Simonoff: How would you evaluate the value propositions of Merrill Lynch, Morgan Stanley and the retail arms of Schwab, Fidelity and Waterhouse? Just what their strengths and weaknesses are if your sister wanted advice, or your brother? What would you tell them the strengths and weaknesses of those businesses are?

McWhinney: I think the strengths of all of those companies would be that they do have good employees, and they do have lots of products that they offer, so that the investor has choices. The weaknesses of more the traditional wirehouses are their proprietary products and the issues that we've seen over the last several months on the conflicting parts of the firm.

And Chuck Schwab has been talking for years about how that was going to impact investors at some point in time, and I think now we've seen that come home. That needs to get sorted out far more aggressively than they have done in the Merrill Lynch case, but at the end of the day, the position that Schwab has is that we don't do those things.

Investment [advisors] don't have those kinds of conflicts, and the more that we get the message out with our advertising and help the average investor understand the differences, the more those conflicts will become apparent, and the more the average investor will understand what alternatives they have.

For the most part, the average investor didn't know those things, and they just weren't aware that those kinds of conflicts went on. So by understanding it, by seeing what's playing out in the press, it helps them know that they have an alternative.

Simonoff: Some people think Schwab's advertising recently has gotten a little heavy handed. Do you feel that it's fair, particularly the commercials?

McWhinney: I think the fact that it's gotten as much visibility as it has speaks for itself. It has hit a chord, and the people who are uncomfortable with the advertising probably deserve to be uncomfortable.

Simonoff: A lot of people knew there were some conflicts but they didn't know how pervasive a lot of these conflicts were.

McWhinney: I don't think they understood the distortion that was going on. What we've learned is there were two sets of numbers.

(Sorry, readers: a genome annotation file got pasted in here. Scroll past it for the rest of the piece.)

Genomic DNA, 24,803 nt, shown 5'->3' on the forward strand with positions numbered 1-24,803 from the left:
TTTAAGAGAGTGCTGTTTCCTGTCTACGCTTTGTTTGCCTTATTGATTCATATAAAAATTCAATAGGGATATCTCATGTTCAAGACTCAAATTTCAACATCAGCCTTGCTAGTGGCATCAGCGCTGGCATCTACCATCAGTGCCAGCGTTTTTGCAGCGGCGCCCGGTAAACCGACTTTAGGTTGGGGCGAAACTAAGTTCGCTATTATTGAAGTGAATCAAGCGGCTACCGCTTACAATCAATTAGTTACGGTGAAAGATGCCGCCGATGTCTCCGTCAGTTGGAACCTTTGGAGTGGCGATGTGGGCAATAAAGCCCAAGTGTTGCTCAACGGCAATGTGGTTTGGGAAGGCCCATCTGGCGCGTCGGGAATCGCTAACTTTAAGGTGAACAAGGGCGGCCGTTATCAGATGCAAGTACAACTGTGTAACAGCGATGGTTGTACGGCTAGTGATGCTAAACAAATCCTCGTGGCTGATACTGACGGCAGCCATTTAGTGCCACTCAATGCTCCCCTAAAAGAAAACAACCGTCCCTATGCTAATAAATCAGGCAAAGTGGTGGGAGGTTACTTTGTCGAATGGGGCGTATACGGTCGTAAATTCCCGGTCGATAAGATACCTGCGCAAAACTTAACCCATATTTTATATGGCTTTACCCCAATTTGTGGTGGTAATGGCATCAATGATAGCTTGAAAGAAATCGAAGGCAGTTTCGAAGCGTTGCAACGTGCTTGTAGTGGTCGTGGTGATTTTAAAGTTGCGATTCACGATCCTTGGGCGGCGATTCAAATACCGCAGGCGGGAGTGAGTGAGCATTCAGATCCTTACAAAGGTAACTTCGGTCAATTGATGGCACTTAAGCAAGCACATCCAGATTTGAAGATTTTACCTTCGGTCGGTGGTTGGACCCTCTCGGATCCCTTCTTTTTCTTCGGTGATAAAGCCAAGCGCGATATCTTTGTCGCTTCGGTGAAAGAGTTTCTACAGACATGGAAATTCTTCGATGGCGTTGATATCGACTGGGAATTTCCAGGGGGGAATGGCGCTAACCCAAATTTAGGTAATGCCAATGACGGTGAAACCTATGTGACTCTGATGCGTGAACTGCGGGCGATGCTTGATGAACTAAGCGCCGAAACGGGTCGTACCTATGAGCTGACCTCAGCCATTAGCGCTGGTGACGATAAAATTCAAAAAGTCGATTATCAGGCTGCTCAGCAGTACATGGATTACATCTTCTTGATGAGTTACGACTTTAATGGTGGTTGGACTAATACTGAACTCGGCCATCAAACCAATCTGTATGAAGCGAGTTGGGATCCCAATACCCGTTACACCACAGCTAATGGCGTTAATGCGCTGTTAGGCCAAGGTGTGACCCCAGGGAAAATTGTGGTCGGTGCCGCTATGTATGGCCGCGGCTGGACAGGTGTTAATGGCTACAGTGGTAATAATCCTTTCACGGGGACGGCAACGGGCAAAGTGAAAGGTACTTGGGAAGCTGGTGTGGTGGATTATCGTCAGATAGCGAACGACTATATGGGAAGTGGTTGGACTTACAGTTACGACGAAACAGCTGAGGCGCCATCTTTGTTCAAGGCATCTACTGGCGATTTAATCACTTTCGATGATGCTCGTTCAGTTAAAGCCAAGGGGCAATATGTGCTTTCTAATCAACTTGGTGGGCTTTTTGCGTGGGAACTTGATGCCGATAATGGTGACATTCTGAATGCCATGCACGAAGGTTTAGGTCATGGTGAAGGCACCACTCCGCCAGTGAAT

It plays right into the Schwab strategy and right into how investment advisors fit into the picture. The investors need to understand that there are alternatives. When people talk about the fees they pay to an investment manager, I can assure you that on average, the average portfolio with our Schwab-affiliated investment managers is significantly better off than what you see in the market and in the norm. So that 1% fee looks pretty darned good when you compare it to the losses of 60%.

We often say in Schwab that the investment advisor market is the best-kept secret in the financial services industry, and unfortunately it's so true. I feel almost like an evangelist in regard to this industry because it is so positive for the investor. We're not taught in school how to do investments. We've never been taught how to manage money, so this is something that you have to acquire on your own and put a lot of energy into acquiring that skill. Then all of a sudden, you amass a certain amount of wealth. You think, "I'm very good at my day job. But I'm not nearly as good at managing money."

Simonoff: What are Schwab's Institutional's assets right now?

McWhinney: About $230 billion, I think.

Simonoff: And have you had layoffs? I know there have been layoffs in retail.

McWhinney: We've had some slight changes, but overall we're flat on our staffing. We're making moves between some areas and other areas, but we just added 50 people in our service teams to have better service with our larger clients.

Simonoff: Another area where people have just seen changes from Schwab in the last year is the Advisor Network. Schwab may want to build stronger, deeper relationships with its advisor-clients. Many advisors don't mind the referral fee as much as the termination fee. Do you think it's more of a closed architecture platform for many advisors?

McWhinney: I wouldn't call it a closed platform at all. We went out and talked to a lot of advisors before we designed the fees and the entire program. We really addressed what the weaknesses were in the Advisor Source program. The reality is that, let's say this year we do $6 billion of assets to these advisor-clients, and then it will grow next year, and the next year, and the next year. This is real value. Our competitors have referral programs, [but] I doubt any of them even come close to the success that we're seeing.

For participating advisors, it's $15 million or $30 million, or $50 million; it's a significant piece of the value of that firm that they most likely wouldn't have gotten had they not participated. So to an extent, it made sense for Schwab shareholders to share in the value we created in these independent firms.

But when you start moving significant dollars into these firms, and it's a limited number of firms, we're creating a lot of value for them. And I've got a lot more clients wanting in than wanting out.